The Psychological Science Accelerator: Advancing Psychology Through a Distributed Collaborative Network

Moshontz, Hannah, Lorne Campbell, Charles R. Ebersole, Hans IJzerman, Heather L. Urry, Patrick S. Forscher, Jon E. Grahe, et al. 2018. ‘The Psychological Science Accelerator: Advancing Psychology Through a Distributed Collaborative Network’. Advances in Methods and Practices in Psychological Science 1 (4): 501–15.

preprint available here

« The Psychological Science Accelerator (PSA) is a distributed network of laboratories designed to enable and support crowdsourced research projects. These projects can focus on novel research questions, or attempt to replicate prior research, in large, diverse samples. » (Moshontz et al., 2018, p. 2)

« The initiative quickly grew into a network with over 300 data collection labs, an organized governance structure, and a set of policies for evaluating, preparing, conducting, and disseminating studies. » (Moshontz et al., 2018, p. 3)

« […] the PSA provides an ideal context in which to train early-career psychological scientists, and in which psychological scientists of all career stages can learn about new methodological practices and paradigms. » (Moshontz et al., 2018, p. 18)

Phase 1: Submission & Evaluation

« Proposing authors submit a description of the proposed study background, desired participant characteristics, materials, procedures, hypotheses, effect-size estimates, and data-analysis plan, including an analysis script and simulated data when possible, much like a Stage 1 manuscript submitted under a Registered Reports model. These submissions are then masked and evaluated according to a process overseen by the Study Selection Committee . » (Moshontz et al., 2018, p. 11)

Phase 2: Preparation

« Next, the Methodology and Data Analysis Committee , whose members are selected on the basis of methodological and statistical expertise, evaluates and suggests revisions of the selected studies to help prepare the protocols for implementation. » (Moshontz et al., 2018, p. 12)

« Next, the Logistics Committee identifies specific labs willing and able to run the specific protocols, bundling multiple studies into single laboratory sessions to maximize data collection efficiency when possible. The Logistics Committee then matches data collection labs to projects. Not every network lab participates in every study. » (Moshontz et al., 2018, p. 12‑13)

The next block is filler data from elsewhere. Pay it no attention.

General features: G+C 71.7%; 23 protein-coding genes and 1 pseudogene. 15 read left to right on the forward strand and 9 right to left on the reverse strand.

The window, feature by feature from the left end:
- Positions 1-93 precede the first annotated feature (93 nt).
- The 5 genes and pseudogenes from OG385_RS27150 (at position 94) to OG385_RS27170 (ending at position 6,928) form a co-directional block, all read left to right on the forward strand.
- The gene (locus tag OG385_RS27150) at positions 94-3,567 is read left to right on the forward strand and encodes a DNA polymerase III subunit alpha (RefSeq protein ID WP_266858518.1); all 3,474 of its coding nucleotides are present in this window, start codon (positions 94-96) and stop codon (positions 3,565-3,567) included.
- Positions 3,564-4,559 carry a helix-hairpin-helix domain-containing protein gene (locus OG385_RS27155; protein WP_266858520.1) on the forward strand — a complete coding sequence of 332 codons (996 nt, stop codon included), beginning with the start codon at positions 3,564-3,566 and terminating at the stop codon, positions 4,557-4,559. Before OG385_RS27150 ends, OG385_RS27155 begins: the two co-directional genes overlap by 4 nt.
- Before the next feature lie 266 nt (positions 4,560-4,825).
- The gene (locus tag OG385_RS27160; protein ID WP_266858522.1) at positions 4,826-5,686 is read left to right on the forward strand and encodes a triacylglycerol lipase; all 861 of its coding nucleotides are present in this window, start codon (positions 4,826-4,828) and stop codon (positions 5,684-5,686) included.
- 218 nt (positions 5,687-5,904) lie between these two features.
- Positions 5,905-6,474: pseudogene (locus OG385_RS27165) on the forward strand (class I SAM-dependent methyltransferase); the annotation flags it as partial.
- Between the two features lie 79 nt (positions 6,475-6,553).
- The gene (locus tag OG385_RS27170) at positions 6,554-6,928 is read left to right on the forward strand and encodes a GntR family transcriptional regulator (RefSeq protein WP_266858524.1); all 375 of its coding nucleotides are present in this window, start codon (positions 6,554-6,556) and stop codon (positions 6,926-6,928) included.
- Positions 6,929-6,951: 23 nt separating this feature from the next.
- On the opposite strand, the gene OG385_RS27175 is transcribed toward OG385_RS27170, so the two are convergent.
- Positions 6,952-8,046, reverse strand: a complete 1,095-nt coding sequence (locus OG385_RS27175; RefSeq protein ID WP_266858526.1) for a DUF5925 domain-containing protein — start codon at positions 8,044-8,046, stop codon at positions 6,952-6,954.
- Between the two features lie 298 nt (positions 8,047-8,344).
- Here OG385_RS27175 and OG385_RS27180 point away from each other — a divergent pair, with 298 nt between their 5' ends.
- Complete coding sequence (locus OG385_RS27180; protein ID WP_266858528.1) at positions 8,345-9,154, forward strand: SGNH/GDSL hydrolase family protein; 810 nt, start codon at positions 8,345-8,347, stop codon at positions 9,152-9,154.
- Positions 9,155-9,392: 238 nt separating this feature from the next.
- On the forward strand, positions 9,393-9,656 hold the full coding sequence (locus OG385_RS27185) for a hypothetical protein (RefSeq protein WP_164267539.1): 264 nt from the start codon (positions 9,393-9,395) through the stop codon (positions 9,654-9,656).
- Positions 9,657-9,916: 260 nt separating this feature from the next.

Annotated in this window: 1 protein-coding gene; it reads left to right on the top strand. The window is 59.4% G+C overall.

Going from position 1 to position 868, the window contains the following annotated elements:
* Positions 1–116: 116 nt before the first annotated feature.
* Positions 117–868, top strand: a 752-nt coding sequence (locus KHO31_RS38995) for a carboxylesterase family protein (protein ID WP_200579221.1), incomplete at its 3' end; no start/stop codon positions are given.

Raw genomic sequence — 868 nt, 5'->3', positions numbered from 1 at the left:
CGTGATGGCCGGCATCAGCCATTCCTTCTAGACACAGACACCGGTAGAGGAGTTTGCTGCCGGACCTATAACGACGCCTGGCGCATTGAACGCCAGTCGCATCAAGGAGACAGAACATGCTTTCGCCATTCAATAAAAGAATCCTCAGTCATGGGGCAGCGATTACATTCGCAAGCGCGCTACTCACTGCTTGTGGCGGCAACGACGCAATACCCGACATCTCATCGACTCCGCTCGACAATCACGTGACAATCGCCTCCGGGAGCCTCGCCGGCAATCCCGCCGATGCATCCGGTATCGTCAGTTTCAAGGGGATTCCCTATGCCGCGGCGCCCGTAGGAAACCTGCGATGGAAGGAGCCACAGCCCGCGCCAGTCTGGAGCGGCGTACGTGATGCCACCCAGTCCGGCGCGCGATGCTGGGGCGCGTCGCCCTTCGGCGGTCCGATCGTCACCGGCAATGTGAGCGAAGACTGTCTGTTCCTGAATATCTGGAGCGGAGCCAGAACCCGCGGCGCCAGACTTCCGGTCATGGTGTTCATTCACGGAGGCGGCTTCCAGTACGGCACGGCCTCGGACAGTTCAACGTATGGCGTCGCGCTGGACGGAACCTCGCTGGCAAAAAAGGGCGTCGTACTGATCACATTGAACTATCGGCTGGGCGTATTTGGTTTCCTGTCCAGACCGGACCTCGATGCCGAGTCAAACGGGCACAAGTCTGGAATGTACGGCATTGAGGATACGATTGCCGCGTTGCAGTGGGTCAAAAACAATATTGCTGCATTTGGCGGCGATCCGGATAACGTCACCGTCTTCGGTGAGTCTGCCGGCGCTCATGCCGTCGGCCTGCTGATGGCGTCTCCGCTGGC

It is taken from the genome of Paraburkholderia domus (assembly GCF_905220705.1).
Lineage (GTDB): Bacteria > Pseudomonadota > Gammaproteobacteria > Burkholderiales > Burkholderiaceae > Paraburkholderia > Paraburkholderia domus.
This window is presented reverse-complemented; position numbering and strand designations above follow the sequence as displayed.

Phase 3: Implementation

« We expect implementation to be the most time-intensive and variable phase. This process begins with pre-registering the hypotheses and confirmatory or exploratory research questions , the data-collection protocol, and the analysis plan developed in Phase 2, with instructional resources and support provided to the proposing authors as needed by the Project Management Committee. Pre-registration of confirmatory analysis plans, methods, and hypotheses is a minimum requirement of the PSA. The PSA encourages exploratory research and exploratory analyses, as long as these are transparently reported as such.» (Moshontz et al., 2018, p. 13)

Phase 4: Analysis and Dissemination

« The proposing authors will complete confirmatory data analyses, as described in their pre-registration. Once the confirmatory analyses have been conducted, the proposing authors will draft the empirical report . Drafting authors will be encouraged to write the manuscript as a dynamic document , for example using R Markdown. All contributing labs and other authors (e.g., those involved in designing and implementing the project) will be given the opportunity to provide feedback and approve the manuscript with reasonable lead time prior to submission. Following the principle of transparency, the PSA prefers publishing in open-access outlets or as open-access articles.» (Moshontz et al., 2018, p. 14)

« When the project is concluded, all data, analytic code and meta-data will be posted in full and made public on the OSF by default or on another public and stable repository on a case-by-case basis. These data will be available for other researchers to conduct exploratory and planned secondary analyses. Data release will be staged such that a “train” dataset will be publicly released quickly after data collection and preparation, and the remaining “test” dataset will be released later, following a wide and early (e.g., one year out) public announcement (e.g., as in Klein et al., 2018). » (Moshontz et al., 2018, p. 15)

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Hi Sabrina,

thanks for the fish. It looks like some Psychology research scientists are well organized… I wonder whether such approach would translate/make sense in computer science. Unfortunately, I don’t have access to this document. Is it a proposal or an effective organization ? Are there already studies that have been conducted with the PSA protocol ? Do you know how the committee handle conflicts of interests at the submission phase ?



Hi Arnaud,

by advance, sorry for the clumsy English !

the preprint is available here

and you can email this author to get the accepted version : hmonshontz/at/gmail/dot/com

Yes, psychologists are very well organized ; have a look at this :
really impressive to me …

Indeed, one of the authors is a research at Grenoble University : Hans Ijzerman
his email is on the first page of the preprint